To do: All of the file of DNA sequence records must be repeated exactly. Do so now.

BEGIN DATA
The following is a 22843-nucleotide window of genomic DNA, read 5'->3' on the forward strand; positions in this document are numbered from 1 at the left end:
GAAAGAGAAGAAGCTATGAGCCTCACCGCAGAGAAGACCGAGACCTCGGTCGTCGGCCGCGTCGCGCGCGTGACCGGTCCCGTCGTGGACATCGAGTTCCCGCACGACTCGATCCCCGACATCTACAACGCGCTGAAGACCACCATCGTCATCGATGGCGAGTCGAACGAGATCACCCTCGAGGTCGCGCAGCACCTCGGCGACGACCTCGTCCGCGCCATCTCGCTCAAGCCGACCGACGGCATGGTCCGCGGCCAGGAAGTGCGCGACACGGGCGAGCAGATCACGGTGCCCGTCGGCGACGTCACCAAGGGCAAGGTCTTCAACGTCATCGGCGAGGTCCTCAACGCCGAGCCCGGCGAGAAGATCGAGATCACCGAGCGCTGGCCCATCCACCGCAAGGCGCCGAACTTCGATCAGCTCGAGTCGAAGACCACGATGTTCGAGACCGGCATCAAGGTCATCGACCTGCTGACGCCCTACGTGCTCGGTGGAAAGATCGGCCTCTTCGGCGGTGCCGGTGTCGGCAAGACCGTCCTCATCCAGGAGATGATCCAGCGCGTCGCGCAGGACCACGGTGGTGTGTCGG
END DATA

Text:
The following is a 22843-nucleotide window of genomic DNA, read 5'->3' on the forward strand; positions in this document are numbered from 1 at the left end:
GAAAGAGAAGAAGCTATGAGCCTCACCGCAGAGAAGACCGAGACCTCGGTCGTCGGCCGCGTCGCGCGCGTGACCGGTCCCGTCGTGGACATCGAGTTCCCGCACGACTCGATCCCCGACATCTACAACGCGCTGAAGACCACCATCGTCATCGATGGCGAGTCGAACGAGATCACCCTCGAGGTCGCGCAGCACCTCGGCGACGACCTCGTCCGCGCCATCTCGCTCAAGCCGACCGACGGCATGGTCCGCGGCCAGGAAGTGCGCGACACGGGCGAGCAGATCACGGTGCCCGTCGGCGACGTCACCAAGGGCAAGGTCTTCAACGTCATCGGCGAGGTCCTCAACGCCGAGCCCGGCGAGAAGATCGAGATCACCGAGCGCTGGCCCATCCACCGCAAGGCGCCGAACTTCGATCAGCTCGAGTCGAAGACCACGATGTTCGAGACCGGCATCAAGGTCATCGACCTGCTGACGCCCTACGTGCTCGGTGGAAAGATCGGCCTCTTCGGCGGTGCCGGTGTCGGCAAGACCGTCCTCATCCAGGAGATGATCCAGCGCGTCGCGCAGGACCACGGTGGTGTGTCGG